Album Title:  Right Direction (Rave Song Records) Reviewers Name: Kelly O’Neil Rating: 5 stars Review Summary: Age is just a number; music is eternal Review: Popular music genres have changed over the past forty years, though not everything that made the Top 40 could be considered good. The bandmates of The Willing have come full circle in their musical careers from living and touring in the heyday of 1970s rockdom to solo or side careers to back with the original sextet. Right Direction is the second album the reunited musicians have released, following 2010’s well received Unfinished Business. The Willing has the unique advantage of not only having six seasoned professionals, but five of these Illinois gentlemen contribute to the songwriting duties. This guarantees that each song possesses a different spark and is performed with polished vigor and style. A whirlwind opens “No Water” written and sung by guitarist Rich Wigstone. The strummed guitar peppered with banjo portray a sense of urgency joined by a dramatic slow variation of the melody by the electric guitar in the bridge. Reminiscent of Kansas, the balance between the voice and instruments is excellent. The “ho, ho, ho” though could have been substituted for some other substantial vocal or instrumental exclamation. Wigstone’s affinity for weighty vocal snippets is prominent in the amusing “Go Away”. The simplistic rollicking melody and sporadic piano banging is held together by the deadpan unison male voices stating, “Go away” or “toodle-loo”. The title track however features much more aurally pleasing piano work and harkens back to The Eagles, before hell froze over. Keyboardist Dan Smith’s songs have an alternate vibe. “Who’s Gonna Love Me” has a bluesy recitative in the verses, like the Jars of Clay song “Sad Clown,” alternating with heavily stacked vocal chords in the chorus ala Brian Wilson. The electric guitar then adds another layer making it a truly dynamic piece. Smith’s other original contribution is “When You Can’t Remember Who You Are Anymore” which also features awesome vocal harmonic blending and occasional synthesized brass accents in the extended coda. Bassist David Angel composed and sings lead on “This Love” which embodies warmth and happiness accented by glockenspiel. He is joined by keyboardist John Krahenbuhl on vocals for “Live for Today,” an upbeat tune with a crisp layered vocal delivery. The drums could be tighter and sound a bit muffled or mushy, however the mandolin work is well done. Guitarist Chris Gough wrote “The Great Divide” with Krahenbuhl singing lead. The piece is not as produced as other songs on Right Direction having a rather homey feel, like friends jamming together in a log cabin on the side of a mountain. The lead guitar solo in the bridge needs to come up in the mix, especially when prompted by the vocals, “Help me!” Krahenbuhl’s writing contributions to the album include the soulful “Alive” which is the best produced and most full-bodied work in this collection. Channeling Stephen Stills, it is easy to become immersed in the exquisite vocal blend and electric guitar countermelody. “Time” is fantastic tune to end the album with its different thematic materials, prominent electric guitar and bluesy vocals, evident of Neil Young’s influence, though thankfully without the whiny singing. The Willing is a testament to the true staying power of rock and roll where musicians write and perform their own works to perfection. At this point, the sextet may simply be playing for their own amusement but it is definitely for the enjoyment of all.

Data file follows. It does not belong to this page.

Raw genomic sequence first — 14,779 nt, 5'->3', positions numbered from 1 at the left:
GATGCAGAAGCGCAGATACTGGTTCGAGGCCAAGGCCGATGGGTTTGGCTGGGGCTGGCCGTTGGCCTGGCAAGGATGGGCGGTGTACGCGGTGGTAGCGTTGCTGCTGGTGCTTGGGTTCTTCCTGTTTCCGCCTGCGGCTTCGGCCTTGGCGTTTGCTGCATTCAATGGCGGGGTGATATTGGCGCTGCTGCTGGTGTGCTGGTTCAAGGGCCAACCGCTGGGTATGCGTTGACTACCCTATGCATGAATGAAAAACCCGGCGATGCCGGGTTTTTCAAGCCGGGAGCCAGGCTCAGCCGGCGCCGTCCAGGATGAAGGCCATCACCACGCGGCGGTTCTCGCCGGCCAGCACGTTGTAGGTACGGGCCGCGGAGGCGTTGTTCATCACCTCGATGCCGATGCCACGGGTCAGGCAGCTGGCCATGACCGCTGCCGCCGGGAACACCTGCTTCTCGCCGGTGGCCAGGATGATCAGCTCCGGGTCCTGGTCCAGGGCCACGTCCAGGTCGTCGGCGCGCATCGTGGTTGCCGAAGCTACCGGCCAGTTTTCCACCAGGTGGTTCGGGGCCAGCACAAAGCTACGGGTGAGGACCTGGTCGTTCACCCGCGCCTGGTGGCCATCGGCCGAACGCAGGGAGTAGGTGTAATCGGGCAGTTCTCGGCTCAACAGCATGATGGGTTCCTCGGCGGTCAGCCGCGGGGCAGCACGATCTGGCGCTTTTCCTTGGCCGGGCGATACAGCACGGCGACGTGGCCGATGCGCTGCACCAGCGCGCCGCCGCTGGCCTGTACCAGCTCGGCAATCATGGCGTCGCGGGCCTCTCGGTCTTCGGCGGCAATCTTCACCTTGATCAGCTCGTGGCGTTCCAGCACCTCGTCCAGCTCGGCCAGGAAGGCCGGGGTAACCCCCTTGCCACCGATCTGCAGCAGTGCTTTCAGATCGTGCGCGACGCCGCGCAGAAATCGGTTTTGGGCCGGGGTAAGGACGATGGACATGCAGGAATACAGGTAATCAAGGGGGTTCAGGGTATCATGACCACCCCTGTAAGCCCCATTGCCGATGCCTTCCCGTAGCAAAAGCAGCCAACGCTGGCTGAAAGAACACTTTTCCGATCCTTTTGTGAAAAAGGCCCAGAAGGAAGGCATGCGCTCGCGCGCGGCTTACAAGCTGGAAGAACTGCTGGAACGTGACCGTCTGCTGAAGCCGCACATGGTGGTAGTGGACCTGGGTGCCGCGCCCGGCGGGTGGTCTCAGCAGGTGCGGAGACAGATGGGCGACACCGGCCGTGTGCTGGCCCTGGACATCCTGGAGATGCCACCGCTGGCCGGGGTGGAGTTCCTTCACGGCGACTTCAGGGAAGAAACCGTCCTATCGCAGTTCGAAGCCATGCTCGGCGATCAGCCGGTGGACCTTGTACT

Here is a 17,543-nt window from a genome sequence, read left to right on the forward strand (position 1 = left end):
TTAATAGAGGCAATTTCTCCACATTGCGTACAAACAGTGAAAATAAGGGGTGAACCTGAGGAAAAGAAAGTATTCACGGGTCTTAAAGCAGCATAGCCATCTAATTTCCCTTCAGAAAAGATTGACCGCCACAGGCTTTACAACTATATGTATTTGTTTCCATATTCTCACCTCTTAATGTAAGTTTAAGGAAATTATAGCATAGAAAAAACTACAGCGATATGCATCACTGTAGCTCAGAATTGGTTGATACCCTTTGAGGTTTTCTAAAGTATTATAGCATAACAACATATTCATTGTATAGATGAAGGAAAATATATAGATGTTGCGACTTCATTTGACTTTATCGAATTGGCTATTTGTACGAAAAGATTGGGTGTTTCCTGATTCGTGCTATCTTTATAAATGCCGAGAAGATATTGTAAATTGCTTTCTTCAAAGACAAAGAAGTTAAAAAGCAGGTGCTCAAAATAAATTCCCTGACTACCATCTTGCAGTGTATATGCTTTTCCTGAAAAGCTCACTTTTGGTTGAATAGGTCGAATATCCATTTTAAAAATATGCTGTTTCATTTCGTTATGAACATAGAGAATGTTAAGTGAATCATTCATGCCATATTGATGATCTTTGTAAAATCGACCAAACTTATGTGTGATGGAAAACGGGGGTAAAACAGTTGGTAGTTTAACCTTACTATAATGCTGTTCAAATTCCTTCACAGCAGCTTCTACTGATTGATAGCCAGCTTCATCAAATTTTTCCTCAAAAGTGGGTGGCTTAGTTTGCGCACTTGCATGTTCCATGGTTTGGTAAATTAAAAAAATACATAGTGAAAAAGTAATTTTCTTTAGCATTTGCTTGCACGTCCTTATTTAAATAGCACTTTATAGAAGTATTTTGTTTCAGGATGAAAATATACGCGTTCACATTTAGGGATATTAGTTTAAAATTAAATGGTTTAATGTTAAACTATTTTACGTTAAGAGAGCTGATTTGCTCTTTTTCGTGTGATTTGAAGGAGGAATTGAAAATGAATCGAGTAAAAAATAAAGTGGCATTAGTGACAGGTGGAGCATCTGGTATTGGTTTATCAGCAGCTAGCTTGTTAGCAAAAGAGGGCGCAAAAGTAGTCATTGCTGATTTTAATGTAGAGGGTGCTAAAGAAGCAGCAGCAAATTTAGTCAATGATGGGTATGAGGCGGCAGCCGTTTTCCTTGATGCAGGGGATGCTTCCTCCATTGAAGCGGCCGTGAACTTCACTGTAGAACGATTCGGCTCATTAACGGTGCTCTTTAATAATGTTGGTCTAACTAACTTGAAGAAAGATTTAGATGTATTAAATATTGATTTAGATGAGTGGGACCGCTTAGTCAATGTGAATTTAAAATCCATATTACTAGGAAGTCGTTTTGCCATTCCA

Album Title:  Right Direction (Rave Song Records)